Task / Institutional Lead
The Coastal Observations, Mechanisms, and Predictions Across Systems and Scales – Great Lakes Modeling (COMPASS-GLM) project is focused on developing a fully coupled regional earth system model centered around the Portage River basin in northern Ohio. The COMPASS-GLM pilot study aims to enhance predictive understanding of freshwater coastal systems, especially how they respond to climate warming, Land Use Land Cover Change (LULCC), and other perturbations at watershed-to-regional scales, and how these changes interact with and impact human systems. This includes, for example, local climate and weather feedbacks due to atmosphere lake interactions, lake breeze effects modulating urban heat island associated heat stresses, and climate mitigation strategies for farming.
We are focusing on three tasks during our pilot study (see Figure 1): Regional Coupled Modeling, High-resolution 3D Regional Land Modeling, and Agricultural Dynamics. These tasks are tightly coupled, and together focus on answering these overarching long-term science questions:
- How do coastal systems respond to natural and anthropogenic influences?
- What multiscale mechanisms govern the structure, function, and dynamics of coastal systems at different spatial and temporal scales?
- Which processes are the most important to resolve to understand coastal systems in the context of climate change?
- What are the most effective ways to incorporate critical small scale processes in global earth system models that cannot resolve these processes?
- How do we best generalize new process knowledge and predictive skill gained at a small number of sites or regions across the observed diversity of coastal systems?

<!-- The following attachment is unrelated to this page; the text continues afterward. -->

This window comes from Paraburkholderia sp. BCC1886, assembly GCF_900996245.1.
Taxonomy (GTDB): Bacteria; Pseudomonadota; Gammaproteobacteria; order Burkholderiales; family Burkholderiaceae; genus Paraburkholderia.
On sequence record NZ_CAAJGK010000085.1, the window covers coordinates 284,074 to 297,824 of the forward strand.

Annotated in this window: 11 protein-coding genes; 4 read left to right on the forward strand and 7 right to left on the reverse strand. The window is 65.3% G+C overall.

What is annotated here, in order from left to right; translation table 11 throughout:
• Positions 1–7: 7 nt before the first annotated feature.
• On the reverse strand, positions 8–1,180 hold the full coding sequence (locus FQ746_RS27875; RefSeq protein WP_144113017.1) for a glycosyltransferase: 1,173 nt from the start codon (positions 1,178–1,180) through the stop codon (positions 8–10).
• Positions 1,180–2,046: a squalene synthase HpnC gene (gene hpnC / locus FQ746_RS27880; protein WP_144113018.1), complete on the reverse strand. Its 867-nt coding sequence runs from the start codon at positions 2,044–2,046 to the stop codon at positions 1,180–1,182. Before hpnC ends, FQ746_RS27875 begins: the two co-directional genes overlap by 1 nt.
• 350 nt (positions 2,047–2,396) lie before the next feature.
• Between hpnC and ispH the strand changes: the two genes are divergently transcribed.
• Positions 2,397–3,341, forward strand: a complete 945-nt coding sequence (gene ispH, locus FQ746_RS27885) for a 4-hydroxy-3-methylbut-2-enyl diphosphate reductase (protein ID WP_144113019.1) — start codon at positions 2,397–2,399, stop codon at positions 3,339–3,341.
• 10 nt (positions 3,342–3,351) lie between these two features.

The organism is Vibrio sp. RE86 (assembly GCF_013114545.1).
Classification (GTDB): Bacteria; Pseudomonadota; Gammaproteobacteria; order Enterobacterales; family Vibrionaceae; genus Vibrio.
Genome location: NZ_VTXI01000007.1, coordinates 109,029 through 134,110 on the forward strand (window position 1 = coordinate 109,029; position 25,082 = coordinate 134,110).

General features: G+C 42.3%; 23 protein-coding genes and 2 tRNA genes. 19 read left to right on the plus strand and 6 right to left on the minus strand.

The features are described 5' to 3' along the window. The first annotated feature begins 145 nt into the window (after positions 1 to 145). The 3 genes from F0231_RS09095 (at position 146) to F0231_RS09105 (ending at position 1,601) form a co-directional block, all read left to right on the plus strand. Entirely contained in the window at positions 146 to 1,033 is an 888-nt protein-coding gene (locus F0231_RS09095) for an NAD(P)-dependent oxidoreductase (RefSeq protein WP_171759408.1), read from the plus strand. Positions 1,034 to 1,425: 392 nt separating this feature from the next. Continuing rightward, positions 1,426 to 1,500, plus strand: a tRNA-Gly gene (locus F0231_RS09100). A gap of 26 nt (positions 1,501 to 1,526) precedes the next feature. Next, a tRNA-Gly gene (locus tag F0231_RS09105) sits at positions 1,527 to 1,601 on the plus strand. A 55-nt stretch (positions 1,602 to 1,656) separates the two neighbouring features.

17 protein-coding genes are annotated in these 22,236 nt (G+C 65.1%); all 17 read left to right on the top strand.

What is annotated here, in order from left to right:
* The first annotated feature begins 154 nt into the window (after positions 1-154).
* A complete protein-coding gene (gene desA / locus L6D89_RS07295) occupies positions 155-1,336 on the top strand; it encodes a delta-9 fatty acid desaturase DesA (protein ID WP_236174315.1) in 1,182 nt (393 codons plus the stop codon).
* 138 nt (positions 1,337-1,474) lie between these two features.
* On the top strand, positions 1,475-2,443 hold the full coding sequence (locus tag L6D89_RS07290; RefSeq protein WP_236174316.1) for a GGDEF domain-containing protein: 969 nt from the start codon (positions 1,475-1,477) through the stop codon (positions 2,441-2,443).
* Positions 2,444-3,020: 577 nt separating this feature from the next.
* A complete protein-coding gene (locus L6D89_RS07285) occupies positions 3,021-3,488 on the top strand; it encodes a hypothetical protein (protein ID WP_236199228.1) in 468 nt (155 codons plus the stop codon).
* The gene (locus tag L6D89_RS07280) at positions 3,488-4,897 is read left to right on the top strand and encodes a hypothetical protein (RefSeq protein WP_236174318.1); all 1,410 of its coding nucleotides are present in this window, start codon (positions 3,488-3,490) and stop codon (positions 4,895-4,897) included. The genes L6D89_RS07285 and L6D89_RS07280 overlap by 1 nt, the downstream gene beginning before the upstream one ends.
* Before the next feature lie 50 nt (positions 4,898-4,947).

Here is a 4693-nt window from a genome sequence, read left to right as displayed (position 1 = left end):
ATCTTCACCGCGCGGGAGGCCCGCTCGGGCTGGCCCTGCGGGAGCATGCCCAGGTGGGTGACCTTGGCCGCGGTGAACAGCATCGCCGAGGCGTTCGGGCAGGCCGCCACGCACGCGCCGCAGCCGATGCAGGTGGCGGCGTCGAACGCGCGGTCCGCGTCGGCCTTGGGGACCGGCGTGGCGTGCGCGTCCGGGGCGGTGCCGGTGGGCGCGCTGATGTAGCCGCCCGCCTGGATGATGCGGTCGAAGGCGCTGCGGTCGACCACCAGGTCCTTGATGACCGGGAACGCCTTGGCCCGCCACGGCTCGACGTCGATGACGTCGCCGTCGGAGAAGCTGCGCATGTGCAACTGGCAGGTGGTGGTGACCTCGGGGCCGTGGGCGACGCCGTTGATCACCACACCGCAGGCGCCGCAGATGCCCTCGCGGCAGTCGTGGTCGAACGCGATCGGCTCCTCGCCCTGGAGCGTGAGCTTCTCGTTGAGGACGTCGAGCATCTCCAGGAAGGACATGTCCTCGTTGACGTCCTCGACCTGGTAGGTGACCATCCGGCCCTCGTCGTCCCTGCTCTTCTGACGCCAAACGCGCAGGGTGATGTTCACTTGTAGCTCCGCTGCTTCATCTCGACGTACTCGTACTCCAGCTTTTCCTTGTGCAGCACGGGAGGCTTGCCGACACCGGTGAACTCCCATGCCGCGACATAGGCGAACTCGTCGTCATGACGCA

In the Great Lakes region, previous studies have already identified a number of processes, occurring at a wide range of scales from city to continental, that impact both human and natural systems. Figure 2 illustrates some of these important processes in the Great Lakes region.
Expected outcomes of the pilot study include:
- A flexible, integrated, and well-tested WRF+FVCOM modeling system that has multiple land surface, dimensionality, and resolution options will be developed. Model output from multiple scenarios and configurations, at a scales ranging from watershed to the entire Great Lakes region, will be archived and shared with the broader scientific community and can be leveraged by other agencies and groups to inform regional decision-making.
- Improved understanding of coupled processes and interactions that occur at sub-regional scales will be used to develop multiple peer-reviewed publications and to inform development of E3SM and other modeling systems. Improved methodologies for representing high-resolution watershed and lake processes within E3SM at regionally refined scales will be incorporated into the E3SM framework.
- An assessment of changing farming practice impacts on the regional ecosystem, climate change impacts on farming communities, and the effectiveness of various climate mitigation strategies will be performed to identify the most impactful regional climate signals and the most effective response strategies.